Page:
They think nothing of stopping the car in the middle of a highway to spew vulgarities at each other.
Some angry motorists have even exchanged blows, in full view of others. They do not seem to care that they are being caught in the act, thanks to the widespread use of in-car cameras.
The scourge of road rage is back in the news – that too in full view of all.
In 2001, the situation was such that then Chief Justice Yong Pung How said road rage offenders should face jail time, and that a fine was not enough to fight it.
In 2002, a year after jail time became a precedent for road rage incidents involving violence, there were 61 cases reported.
According to the latest police statistics obtained by The Sunday Times, the number of road rage incidents reported as “voluntarily causing hurt” cases hit 75 last year, up from 69 in 2014. There were 90 reported cases in 2013.
These numbers, however, do not tell the full story as not all confrontations end in fisticuffs. Many are not reported but end up online, thanks to in-car cameras.
Two recent videos that were posted on the community page Roads.sg captured fuming motorists. Despite the loud and colourful exchanges, they did not trade blows. But the videos went viral and sparked animated online discussions not just about who was right, but also the problem with road rage here.
In one of the videos, posted on Dec 9 and viewed more than 478,000 times, a heated dispute occurs between two drivers on the Pan-Island Expressway. The driver of a black Chevrolet is seen getting out of his car and confronting the driver of a white BMW.
The Chevrolet driver claimed the other driver did not slow down to let him merge into the PIE. The BMW driver, however, wrote on Roads.sg that he did not even see the Chevrolet.
In another video, posted last Monday and viewed more than 100,000 times, the passengers of another BMW are seen making obscene gestures and appeared to be spitting at the car behind. The car’s camera caught their antics.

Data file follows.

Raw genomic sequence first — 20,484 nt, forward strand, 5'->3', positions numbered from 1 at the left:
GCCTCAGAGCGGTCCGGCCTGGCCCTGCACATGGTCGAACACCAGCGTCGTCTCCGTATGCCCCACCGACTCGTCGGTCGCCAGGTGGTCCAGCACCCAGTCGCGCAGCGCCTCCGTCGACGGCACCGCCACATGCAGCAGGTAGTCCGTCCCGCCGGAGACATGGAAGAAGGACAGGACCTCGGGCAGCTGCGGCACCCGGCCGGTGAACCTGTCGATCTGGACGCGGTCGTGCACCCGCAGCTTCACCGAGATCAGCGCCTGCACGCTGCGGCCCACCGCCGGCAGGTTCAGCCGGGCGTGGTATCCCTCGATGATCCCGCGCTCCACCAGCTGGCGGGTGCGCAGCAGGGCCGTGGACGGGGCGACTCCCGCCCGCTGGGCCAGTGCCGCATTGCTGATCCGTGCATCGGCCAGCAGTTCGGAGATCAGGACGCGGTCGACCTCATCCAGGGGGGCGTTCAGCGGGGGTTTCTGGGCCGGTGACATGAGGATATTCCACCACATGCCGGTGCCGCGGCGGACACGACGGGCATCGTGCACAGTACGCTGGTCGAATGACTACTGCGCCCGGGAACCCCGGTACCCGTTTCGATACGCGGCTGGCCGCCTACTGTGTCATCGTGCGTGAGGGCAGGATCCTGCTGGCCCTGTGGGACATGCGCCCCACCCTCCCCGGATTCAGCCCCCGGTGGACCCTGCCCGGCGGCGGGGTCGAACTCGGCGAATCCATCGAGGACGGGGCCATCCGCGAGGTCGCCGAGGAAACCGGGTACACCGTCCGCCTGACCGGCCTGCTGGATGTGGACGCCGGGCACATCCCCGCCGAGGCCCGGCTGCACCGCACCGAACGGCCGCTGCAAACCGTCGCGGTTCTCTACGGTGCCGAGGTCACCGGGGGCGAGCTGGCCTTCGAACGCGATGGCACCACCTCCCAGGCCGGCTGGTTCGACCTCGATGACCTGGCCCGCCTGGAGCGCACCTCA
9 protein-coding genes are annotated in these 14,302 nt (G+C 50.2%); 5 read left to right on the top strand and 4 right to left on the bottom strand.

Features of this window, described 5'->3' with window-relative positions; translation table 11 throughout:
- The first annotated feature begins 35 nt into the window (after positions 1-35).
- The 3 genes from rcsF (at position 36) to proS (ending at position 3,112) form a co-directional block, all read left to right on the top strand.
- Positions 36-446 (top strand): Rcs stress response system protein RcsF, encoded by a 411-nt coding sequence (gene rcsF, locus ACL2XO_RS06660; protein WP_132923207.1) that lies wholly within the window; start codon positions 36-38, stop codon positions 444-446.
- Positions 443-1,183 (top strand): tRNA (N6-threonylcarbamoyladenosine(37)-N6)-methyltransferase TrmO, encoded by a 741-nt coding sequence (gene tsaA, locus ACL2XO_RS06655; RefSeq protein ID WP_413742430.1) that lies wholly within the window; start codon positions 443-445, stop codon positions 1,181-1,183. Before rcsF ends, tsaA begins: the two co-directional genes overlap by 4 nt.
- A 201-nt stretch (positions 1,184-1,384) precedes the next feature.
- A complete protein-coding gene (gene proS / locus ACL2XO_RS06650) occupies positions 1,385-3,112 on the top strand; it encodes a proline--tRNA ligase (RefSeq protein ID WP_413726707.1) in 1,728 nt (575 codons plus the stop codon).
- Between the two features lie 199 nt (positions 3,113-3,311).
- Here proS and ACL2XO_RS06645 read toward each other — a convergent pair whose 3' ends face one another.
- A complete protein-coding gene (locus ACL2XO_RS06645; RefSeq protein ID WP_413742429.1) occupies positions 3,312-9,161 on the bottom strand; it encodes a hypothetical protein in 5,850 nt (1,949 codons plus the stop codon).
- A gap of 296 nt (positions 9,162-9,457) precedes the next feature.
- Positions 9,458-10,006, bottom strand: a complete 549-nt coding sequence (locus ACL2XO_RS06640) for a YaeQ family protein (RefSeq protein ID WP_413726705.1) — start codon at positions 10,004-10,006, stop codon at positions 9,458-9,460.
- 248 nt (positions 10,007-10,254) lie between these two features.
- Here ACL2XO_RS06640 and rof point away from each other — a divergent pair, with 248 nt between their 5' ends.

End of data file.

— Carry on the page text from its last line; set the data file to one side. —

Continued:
Mr Aloysius Fong, who started Roads.sg in 2014, said the site receives about a hundred video submissions from motorists every month, but only a few of them involve road rage.
He said in-car cameras do not capture all road rage incidents. Sometimes, motorists use their mobile phone to film the altercation.
But these cameras do not just catch an exchange. Sometimes, they spark it. “In-car cameras are supposed to capture unjust acts (on the road). Instead, people think that since they have a camera, and if they feel they are in the right, they are entitled to confront others,” he said.
Mr Fong added that because motorists think they have video footage which favours their case, they can confront other road users.
Mr Mohamed Baiross, managing partner of I.R.B Law LLP, said that police do not just rely on videos. They also explore oral and written testimonies, documents, and photographs in a trial. “But at the end of the day, it lies with the trial judge how much weight he wants to give to the video evidence,” he added.
He advised motorists to send their videos to the police, instead of putting them up on social media.
“Motorists may feel that there is a public interest in shaming and bringing up such bad behaviour. But it could be potentially defamatory and smacks of vigilante justice – let the authorities do the enforcement under the due process of law.”
But why are people so angry?
Besides impatience, Mr Fong said that many drivers are also protective of their pricey vehicles.
“It’s an expensive investment, they think. When you knock into my car, I’m going to retaliate,” he said of the mindset.
Psychiatrists say there are other reasons. Dr Adrian Wang, a consultant psychiatrist at Gleneagles Medical Centre, said: “People who are vulnerable to road rage may have a lot of tension, stress, and resentment, harboured over time.
“And when you have had a bad day at work, or had a row with the wife, the anger takes over. On another day, you may have just given way to another motorist and let it pass.”
Dr Wang said road rage is not necessarily about confrontations. The anger can also be expressed through driving dangerously, such as cutting into the lanes of others.
Motorist Jerry Yeo, 43, said he does get irritated on the road.
“Drivers slowing down in front of you for no reason, or tailgating. I do get angry but I wouldn’t go beyond just a few toots of the horn,” he said.
The police, meanwhile, encourage motorists to submit videos of traffic violations as they could provide critical information to aid investigations. “Witnesses of such violations are also strongly encouraged to come forward to lodge a police report, to assist the Traffic Police with investigations,” a police spokesman told The Sunday Times.
“As the police cannot be everywhere all the time, the community serves as additional eyes for us on the roads,” he added.